Commercial motives and political expedience shaped these changes to Canada’s list of aid focus countries.  Focusing aid where Canada has had little aid presence and suddenly prioritizing others that have been characterized as ‘emerging market opportunities’ highlight the short-term, self-interested, and ill-conceived nature of these changes.  Aid, under this government, has become simply a tool of Canadian trade and foreign policy with no pretense to being primarily about fighting poverty.  There should be no illusion about the motives for these decisions. Focusing Canada’s aid in these countries may enhance other Canadian interests, but it is decidedly not about aid effectiveness.

 

Table 1: Select Indicators for New Focus Countries

Country Remittances from Canada, 2012 (est, millions USD)1 Imports to Canada, 2013 (millions CAD)2 FDI outflows, 2012 ( millions CAD)3 GDP per capita, PPP, 2013 (2011 const $)4 World Bank Income Group5 HDI Rank
Benin 0.39 0.17 0 1687 Low income 166
Burkina Faso 0.10 0.39 1528 Low income 183
Democratic Republic of Congo 3.79 685 Low income 186
Jordan 53.24 46.13 0 11,340 Upper middle income 100
Mongolia 1.53 129.95 605 8,297 Lower middle income 108
Myanmar 8.50 Low income 149
Philippines 2032.00 1137.13 0 6,005 Lower middle income 114

1 Source: World Bank Bilateral Remittance Matrix
2
Source: Industry Canada, Trade Data Online
3 Source: World Bank, World Development Indicators
4
Source: CIDP – Canada’s Development Footprint Beyond Aid: Interactive Data
5
Source: World Bank – Country and Lending Groups

Project Approval Paralysis and Canada’s Declining Aid Spending

Canada’s media, opposition parties, and development community have all grappled with the questions of how much and why Canadian foreign aid funds were lapsed in the government’s 2012-2013 fiscal year.  Initial reports projected upwards of $800 million underspent.  Later figures suggest that the total amount lapsed was closer to $290 million.  With the end of FY2013-2014 just recently passed, we have yet to see whether another significant lapse of Canadian ODA has occurred. And still, we know very little about why Canada’s aid money went unspent last year.

This question of why Canada lapsed funds has continued relevance today. The OECD released its annual aid data this week showing that aid is at an all-time high and yet Canada’s aid contributions declined sharply in comparison to other leading donors (-11% from 2012 to 2013).  Reasons for this decline, linked certainly to the lapsed funds of 2012-2013, have been in short supply from the Government. The DAC report claims Canada justified its sharp drop in aid spending between 2012 and 2013 on extraordinary payments made in 2012 – simply the illusion of a cut.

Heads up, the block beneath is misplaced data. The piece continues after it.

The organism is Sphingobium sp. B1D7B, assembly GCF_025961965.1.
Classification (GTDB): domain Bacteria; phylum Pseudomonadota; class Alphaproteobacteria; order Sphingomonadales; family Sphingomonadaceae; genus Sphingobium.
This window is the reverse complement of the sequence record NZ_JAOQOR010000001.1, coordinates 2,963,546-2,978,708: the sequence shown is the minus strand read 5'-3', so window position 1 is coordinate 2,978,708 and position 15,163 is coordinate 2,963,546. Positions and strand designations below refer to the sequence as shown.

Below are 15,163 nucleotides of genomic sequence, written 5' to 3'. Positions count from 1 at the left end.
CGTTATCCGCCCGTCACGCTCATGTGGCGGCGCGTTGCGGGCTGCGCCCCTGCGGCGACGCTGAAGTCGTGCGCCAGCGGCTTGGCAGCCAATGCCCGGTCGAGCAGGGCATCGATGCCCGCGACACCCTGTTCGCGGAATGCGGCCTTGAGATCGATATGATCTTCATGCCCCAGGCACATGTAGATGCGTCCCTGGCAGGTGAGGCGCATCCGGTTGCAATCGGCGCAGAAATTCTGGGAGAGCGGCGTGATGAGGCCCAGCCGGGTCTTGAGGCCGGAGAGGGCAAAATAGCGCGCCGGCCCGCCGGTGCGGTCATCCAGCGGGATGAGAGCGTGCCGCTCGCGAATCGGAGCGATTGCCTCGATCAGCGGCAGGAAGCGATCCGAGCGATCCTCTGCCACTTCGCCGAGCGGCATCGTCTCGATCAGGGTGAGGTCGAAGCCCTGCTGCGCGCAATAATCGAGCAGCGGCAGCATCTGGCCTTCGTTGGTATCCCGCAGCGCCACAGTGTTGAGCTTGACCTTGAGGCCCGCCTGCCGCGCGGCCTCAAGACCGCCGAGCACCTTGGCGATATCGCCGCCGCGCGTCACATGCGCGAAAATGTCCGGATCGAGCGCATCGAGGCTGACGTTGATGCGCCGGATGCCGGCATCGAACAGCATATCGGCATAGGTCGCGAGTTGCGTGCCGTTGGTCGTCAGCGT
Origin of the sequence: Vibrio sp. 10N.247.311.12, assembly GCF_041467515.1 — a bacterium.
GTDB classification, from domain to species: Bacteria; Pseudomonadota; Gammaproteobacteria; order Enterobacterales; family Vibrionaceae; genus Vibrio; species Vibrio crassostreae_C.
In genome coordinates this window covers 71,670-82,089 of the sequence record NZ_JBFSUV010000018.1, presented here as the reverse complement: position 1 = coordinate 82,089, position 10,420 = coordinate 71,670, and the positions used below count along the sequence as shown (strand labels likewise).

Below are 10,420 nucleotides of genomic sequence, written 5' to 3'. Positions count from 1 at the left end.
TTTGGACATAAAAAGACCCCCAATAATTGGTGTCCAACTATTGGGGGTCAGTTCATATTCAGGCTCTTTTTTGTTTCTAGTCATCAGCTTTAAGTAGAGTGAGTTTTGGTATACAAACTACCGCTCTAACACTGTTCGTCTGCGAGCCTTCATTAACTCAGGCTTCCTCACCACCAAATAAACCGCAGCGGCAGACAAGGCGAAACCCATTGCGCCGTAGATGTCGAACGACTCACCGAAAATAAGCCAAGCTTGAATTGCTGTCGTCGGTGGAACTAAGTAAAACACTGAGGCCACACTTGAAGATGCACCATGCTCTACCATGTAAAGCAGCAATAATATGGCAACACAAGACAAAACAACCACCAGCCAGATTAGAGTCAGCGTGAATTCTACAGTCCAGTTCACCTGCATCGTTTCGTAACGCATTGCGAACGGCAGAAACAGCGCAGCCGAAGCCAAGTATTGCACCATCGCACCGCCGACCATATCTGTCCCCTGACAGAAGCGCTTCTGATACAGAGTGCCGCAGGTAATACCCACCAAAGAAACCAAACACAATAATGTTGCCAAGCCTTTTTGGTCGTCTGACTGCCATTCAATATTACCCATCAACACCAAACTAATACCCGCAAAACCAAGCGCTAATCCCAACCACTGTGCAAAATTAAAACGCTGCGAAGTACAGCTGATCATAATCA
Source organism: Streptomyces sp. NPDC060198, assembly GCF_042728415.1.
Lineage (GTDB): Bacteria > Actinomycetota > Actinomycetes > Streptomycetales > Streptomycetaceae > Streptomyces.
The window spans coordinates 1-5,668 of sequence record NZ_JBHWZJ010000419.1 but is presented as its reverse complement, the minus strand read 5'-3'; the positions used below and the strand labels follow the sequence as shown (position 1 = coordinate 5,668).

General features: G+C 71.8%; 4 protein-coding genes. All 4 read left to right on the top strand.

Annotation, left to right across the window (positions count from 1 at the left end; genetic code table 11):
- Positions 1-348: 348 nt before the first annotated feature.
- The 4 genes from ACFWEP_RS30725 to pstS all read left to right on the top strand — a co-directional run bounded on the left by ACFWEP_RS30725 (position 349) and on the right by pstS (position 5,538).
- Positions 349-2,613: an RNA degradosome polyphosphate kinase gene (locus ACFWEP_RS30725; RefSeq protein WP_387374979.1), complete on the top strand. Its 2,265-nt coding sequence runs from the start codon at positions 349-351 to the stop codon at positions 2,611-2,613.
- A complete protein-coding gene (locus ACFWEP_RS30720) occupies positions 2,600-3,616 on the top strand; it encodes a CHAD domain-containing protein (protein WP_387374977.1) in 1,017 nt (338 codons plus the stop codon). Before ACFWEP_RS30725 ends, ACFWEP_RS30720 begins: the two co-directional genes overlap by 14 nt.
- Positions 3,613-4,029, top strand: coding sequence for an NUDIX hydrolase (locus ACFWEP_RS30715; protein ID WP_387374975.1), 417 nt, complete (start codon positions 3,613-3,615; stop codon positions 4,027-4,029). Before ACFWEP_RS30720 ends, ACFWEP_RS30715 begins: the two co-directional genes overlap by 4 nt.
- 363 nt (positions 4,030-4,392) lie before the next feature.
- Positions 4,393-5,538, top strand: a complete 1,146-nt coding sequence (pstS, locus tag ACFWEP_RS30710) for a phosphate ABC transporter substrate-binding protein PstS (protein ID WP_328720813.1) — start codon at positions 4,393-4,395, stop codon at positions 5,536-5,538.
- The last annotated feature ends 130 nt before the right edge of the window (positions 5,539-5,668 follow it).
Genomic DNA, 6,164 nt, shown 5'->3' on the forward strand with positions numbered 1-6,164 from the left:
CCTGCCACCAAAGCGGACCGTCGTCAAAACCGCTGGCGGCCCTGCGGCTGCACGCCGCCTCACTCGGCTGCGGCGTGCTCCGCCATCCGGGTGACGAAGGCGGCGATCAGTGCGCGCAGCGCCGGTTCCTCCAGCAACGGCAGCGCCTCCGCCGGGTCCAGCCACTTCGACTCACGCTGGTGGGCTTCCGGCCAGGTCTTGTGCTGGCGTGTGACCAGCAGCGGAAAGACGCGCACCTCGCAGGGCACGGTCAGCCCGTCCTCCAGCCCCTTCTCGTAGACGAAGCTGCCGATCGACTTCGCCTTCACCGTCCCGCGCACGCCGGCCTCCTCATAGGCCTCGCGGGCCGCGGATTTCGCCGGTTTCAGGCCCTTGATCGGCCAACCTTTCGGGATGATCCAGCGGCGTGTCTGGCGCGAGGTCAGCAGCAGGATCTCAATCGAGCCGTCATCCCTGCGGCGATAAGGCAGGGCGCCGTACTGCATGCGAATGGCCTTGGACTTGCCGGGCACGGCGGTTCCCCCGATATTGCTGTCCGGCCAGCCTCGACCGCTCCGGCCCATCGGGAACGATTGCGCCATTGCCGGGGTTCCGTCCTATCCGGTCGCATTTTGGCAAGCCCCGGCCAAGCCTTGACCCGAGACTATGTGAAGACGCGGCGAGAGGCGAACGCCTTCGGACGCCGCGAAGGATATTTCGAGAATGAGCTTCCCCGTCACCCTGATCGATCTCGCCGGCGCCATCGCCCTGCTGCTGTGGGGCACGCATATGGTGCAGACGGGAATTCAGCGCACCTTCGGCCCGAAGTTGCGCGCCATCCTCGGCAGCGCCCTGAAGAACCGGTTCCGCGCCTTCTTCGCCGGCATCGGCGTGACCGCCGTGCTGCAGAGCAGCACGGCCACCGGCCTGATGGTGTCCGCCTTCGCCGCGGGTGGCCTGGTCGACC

In a November 2013 meeting of the Standing Committee on Foreign Affairs and International Development, Nadir Patel, Chief Financial Officer of DFATD suggested the lapse was due to lower than expected assessments from international organizations, but then admitted that it was money that could have been spent by the Agency. In the same meeting, opposition MP Paul Dewar asked Minister Baird why so few new project approvals of more than $25,000 were being authorized by DFATD in the beginning of 2013-2014, and the Minister responded: “We’re doing smaller ones.” This question of approvals – of how many, what size, and what type of projects were being approved in 2012-2013 by the former CIDA and its Ministers, has received insufficient attention when trying to better understand the lapsed funds and last year’s sharp drop in Canadian aid levels.

To examine this in more depth, the North-South Institute (NSI) and Engineers Without Borders (EWB) began analysis using the government’s own open data files on aid spending, as well as data compiled from DFATD’s Disclosure of Grants and Contributions over $25,000 to try and reveal a clearer picture of the 2012-2013 lapse and its link to project approvals and the annual cycle of government spending.  Aniket Bhushan (NSI) and James Haga (EWB) convened a workshop in Ottawa at the end of March to preview the results (see: here and here) of their analysis, a detailed report of which is presumably soon to be available from the North-South Institute.

After attending the NSI/EWB workshop in March, I was inspired to look into a series of related questions using the most recent DFATD open data files from January 31, 2014.  This data – part of recent government efforts to participate in international aid transparency initiatives – reflects all active approved aid  projects for DFATD and, more importantly, their date of approval and total amount of funds committed to the new project. In particular, I was interested in how project approvals differed in 2012-2013. How many projects were approved in contrast to the preceding fiscal years and how did they compare in size?